Good thing you can buy Annual Passes online and activate it on the first day of use.

From James Trexen on June 1, 2013 at 12:34 PM
FWIW, I have no problem with price increases as long as something new is brought to a park. This year, Disney adds what? If they want to increase prices, do so next year when the Seven Dwarfs Mine Train opens.
From Gabriel Schroll on June 1, 2013 at 2:22 PM
I worked at the Auto Plaza at EPCOT, and I'd say 3 out of 4 guests who paid cash gave us a $20, making us provide $6 in change.

Raising the price to $15 makes everyone's job easier.

With that said....I can only imagine how much of a hassle DLR will be when they have to provide four 1s to every guest handing them a $20 bill. That just doesn't make sense. Raise the price of tickets an extra $1, but $16 for parking is going to be more trouble than its worth.

From Tracy Bates on June 1, 2013 at 3:35 PM
It really makes me angry that they give you one day's notice of this kind of thing.

My pass expired on the 20th, I'm going back in less than two weeks and was going to renew it then and now it's too late to call and renew because the web site doesn't recognize my pass and the call center closed 30 minutes before I found out about the price change.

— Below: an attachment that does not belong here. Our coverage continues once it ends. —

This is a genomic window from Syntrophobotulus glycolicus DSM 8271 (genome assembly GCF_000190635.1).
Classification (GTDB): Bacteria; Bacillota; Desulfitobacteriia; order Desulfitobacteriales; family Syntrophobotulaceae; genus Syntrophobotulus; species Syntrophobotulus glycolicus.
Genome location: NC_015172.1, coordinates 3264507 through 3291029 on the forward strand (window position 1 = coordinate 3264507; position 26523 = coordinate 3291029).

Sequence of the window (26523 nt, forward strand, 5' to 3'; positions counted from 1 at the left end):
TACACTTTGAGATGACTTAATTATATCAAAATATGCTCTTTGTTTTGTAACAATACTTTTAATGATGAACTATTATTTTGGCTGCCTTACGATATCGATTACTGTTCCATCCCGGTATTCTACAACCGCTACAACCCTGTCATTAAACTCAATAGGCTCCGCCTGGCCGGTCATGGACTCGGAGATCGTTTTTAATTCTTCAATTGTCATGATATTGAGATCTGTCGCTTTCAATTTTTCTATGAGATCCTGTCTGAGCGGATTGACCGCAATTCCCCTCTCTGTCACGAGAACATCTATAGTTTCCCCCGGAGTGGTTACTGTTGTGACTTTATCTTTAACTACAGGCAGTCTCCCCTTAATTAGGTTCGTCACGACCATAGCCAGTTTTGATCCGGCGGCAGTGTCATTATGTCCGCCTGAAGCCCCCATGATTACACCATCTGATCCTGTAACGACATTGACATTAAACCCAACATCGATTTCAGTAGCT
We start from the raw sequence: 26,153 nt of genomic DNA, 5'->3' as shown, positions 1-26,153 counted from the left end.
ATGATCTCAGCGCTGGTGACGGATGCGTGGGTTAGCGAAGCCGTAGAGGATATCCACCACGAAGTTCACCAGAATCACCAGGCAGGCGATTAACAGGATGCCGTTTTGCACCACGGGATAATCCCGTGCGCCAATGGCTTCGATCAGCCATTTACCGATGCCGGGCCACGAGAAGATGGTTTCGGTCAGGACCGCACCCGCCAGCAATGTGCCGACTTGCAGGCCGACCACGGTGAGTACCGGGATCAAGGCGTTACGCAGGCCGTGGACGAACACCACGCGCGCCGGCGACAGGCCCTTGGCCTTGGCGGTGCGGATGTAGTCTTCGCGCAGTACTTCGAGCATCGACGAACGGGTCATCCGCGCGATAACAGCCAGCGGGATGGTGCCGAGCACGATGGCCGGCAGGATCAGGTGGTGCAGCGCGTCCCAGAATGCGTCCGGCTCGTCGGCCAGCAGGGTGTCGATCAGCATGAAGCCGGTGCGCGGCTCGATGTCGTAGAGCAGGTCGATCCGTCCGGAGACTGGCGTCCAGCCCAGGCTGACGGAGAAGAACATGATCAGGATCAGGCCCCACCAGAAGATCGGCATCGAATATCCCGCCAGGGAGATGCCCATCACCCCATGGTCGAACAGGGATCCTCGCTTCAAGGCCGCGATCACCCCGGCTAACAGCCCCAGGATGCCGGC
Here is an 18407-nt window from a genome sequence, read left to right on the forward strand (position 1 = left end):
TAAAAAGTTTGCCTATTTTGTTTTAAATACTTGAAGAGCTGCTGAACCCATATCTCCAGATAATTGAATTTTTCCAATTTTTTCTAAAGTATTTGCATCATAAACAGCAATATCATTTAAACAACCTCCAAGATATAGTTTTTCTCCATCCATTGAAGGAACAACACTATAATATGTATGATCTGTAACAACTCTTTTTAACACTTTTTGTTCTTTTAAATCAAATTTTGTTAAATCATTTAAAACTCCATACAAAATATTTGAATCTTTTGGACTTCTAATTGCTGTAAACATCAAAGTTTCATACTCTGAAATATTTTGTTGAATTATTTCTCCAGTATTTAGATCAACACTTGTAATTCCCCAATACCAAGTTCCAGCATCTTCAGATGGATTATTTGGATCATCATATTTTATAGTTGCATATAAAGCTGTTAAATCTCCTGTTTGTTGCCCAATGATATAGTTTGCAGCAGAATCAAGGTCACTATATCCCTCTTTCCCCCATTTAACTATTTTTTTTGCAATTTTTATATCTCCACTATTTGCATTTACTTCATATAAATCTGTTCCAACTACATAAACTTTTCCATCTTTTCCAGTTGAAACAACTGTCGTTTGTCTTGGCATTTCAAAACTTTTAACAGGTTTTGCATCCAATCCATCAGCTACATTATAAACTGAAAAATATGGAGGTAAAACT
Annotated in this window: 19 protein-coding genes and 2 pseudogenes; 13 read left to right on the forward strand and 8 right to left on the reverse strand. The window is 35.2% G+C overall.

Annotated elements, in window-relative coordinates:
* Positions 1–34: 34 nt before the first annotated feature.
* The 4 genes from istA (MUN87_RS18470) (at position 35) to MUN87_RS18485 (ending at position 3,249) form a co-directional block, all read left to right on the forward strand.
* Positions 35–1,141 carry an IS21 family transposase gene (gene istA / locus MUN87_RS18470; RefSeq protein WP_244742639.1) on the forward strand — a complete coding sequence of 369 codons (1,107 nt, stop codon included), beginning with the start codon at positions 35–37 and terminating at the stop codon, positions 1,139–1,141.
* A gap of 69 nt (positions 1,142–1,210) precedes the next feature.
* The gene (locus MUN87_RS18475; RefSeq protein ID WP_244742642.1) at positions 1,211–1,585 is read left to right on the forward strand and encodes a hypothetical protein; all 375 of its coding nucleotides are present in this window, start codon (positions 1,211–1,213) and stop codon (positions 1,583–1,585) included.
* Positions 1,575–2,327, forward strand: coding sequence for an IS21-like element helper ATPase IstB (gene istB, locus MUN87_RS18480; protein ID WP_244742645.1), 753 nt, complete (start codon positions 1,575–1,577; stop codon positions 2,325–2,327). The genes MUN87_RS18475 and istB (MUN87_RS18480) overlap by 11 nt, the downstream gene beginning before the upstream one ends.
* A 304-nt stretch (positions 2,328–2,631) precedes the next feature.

They should at least give us the notice we have to give them to cancel reservations at their resorts.

I'm tempted to say screw it and not renew them this year and instead just go to Universal/Busch Gardens/Seaworld instead. They at least have something new to see. (Yeah, I know, Disney opened new stuff last year, but I've been three times since new fantasyland opened, so I'm just waiting on the 7 dwarves ride next year.)

From Anthony Murphy on June 1, 2013 at 7:00 PM
.not a surprise.....except the mk costing more.
From James Trexen on June 1, 2013 at 7:29 PM
The fact that Disney wants to charge more for Magic Kingdom probably speaks volumes about the rest of the parks at WDW.
From 184.90.149.44 on June 1, 2013 at 9:13 PM
Disney stopped being affordable years ago. Their ticket prices are simply absurd.

Just because they can charge whatever they want doesn't mean they have to.

Disney, your parks are crowded. Your food is expensive. The quality of the disney experience has slid. Offer a product worthy of the price.

From 24.205.182.18 on June 1, 2013 at 11:06 PM
@Tracy Bates

I believe you can buy the pass online but not activate it until you go! At least, for Disneyland. I remember buying the night before last year's increase and the paper saying I had until December 31st to activate it. I didn't go until June 18th which is when it expires this year. Unfortunately I wanted to buy a new pass in September to wait out the summer rush, but looks like I might renew tonight to save $40...